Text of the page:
Beleaguered tech giant Samsung has announced it is ceasing any further production of the Galaxy Note 7 after failing to fix major problems which have led to batteries catching fire.

The South Korea-headquartered firm has confirmed it will no longer be making what was set to be its new flagship smartphone, after dozens of reports worldwide of fires and explosions involving the device.

Filing its determination to regulators, it said the decision had been taken in the interests of consumer safety.

The announcement comes just a day after Samsung said it was “adjusting production” of the Galaxy Note 7.

In a statement, Samsung said: “Putting consumer safety as the top priority, we have reached a final decision to halt production of Galaxy Note 7s.” It later confirmed that stopping production was permanent.

Customers who have already bought Note 7s will now be able to apply for a full refund or to swap their new devices for other products from the Samsung range.

Everyone who still has either an original or a replacement Galaxy Note 7 has been told to turn it off and stop using it immediately.

Samsung’s latest move comes after analysts told it to ditch the Note 7 as a lost cause and to concentrate on protecting its reputation.

Greg Roh, from HMC Investment Securities, said: “The reason consumers prefer brands like Samsung and Apple is because of product reliability, so in this case, brand damage is inevitable and it will be costly for Samsung to turn that around again.”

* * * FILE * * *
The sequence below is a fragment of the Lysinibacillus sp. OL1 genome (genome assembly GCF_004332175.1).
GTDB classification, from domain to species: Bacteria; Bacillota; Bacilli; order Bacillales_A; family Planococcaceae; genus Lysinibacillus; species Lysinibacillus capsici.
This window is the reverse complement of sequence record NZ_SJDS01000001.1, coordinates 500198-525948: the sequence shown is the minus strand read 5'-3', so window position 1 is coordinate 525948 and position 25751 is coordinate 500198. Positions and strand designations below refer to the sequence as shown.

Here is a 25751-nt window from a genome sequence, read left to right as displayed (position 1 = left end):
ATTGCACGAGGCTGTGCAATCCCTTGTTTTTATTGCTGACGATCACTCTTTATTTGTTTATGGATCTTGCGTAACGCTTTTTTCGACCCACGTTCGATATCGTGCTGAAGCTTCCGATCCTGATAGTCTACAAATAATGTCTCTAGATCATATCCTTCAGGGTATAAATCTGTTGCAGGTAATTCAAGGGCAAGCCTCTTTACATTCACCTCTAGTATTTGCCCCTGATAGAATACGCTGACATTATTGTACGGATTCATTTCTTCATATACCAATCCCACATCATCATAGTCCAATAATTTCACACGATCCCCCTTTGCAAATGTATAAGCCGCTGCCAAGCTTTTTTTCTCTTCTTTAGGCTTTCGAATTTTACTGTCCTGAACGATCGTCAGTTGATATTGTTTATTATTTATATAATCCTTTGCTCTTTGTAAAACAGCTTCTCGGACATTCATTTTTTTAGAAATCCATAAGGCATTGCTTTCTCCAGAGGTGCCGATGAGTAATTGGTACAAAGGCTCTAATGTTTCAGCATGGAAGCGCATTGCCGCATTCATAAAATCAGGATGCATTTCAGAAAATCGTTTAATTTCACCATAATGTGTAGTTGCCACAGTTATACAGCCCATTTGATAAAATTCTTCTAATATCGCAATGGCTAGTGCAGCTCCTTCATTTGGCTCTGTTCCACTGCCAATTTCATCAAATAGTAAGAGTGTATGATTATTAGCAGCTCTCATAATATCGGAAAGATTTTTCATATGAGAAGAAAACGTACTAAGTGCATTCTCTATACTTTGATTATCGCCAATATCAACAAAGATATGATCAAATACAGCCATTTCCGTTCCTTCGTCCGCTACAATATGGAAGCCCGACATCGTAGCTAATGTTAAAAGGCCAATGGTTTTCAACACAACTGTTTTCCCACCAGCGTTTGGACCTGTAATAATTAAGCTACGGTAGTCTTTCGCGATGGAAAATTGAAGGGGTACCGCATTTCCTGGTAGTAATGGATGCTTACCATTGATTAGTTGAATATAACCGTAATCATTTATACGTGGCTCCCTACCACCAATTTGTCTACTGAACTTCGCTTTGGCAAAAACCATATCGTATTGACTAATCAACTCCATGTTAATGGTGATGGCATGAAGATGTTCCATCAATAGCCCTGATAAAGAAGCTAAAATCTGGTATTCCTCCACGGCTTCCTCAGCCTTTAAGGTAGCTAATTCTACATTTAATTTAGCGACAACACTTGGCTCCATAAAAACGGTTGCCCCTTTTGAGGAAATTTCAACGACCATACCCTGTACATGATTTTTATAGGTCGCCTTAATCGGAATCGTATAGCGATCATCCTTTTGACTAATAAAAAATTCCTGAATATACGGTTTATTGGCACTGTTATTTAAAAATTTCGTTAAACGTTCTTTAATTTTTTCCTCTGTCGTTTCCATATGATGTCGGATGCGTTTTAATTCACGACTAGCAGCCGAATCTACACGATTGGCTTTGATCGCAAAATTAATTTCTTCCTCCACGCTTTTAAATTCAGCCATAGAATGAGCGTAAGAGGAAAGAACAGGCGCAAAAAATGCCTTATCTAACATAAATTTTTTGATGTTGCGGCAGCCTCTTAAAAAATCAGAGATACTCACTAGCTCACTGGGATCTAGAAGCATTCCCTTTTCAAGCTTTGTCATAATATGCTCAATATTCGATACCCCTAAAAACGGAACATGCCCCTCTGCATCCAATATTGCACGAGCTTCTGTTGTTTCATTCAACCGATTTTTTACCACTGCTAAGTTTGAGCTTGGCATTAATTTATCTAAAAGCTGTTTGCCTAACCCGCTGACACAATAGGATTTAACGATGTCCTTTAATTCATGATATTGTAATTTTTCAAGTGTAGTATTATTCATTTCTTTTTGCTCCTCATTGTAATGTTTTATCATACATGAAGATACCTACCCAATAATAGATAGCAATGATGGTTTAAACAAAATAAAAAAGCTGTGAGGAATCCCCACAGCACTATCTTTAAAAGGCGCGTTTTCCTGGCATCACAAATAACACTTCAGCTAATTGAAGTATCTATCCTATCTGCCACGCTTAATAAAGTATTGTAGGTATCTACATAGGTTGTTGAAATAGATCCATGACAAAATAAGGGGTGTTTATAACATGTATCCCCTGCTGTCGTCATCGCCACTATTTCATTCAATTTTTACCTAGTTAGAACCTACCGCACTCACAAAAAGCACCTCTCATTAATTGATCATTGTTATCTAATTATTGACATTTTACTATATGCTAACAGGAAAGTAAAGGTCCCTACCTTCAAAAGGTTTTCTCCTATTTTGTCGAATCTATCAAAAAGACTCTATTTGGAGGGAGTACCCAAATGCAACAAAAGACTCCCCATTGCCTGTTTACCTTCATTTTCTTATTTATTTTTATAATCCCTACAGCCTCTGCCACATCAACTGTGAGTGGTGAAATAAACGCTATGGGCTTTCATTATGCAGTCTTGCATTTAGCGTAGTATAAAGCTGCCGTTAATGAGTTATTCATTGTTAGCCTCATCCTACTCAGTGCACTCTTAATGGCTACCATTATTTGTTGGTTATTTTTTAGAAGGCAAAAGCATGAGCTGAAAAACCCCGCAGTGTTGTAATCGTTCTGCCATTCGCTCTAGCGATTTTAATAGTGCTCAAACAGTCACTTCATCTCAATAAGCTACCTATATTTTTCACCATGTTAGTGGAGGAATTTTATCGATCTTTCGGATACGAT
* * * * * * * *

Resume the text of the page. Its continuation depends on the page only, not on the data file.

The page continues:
Edward Snyder, managing director of Charter Equity Research said there was little point in attempting to fix major problems with the Note 7 as by the time Samsung goes through any recertification processes, it will be looking at launching the Galaxy S8.

It is expected that Samsung will now face an uphill struggle to stop previously loyal customers from switching to rival manufacturers. Google, for example, released its own Pixel XL smartphone this month in direct competition to the Note 7. It is yet to be seen whether Apple will benefit or whether consumers used to an Android system would prefer to move to another Android device.

When it was first released, the Note 7 picked up rave reviews with technology critics praising its stylish curved screen, its high-quality cameras, fast charging and its waterproofing.

But, by August, reports had started to emerge of consumers whose fully-charged Note 7 devices had started smouldering, caught fire or, in extreme cases, exploded.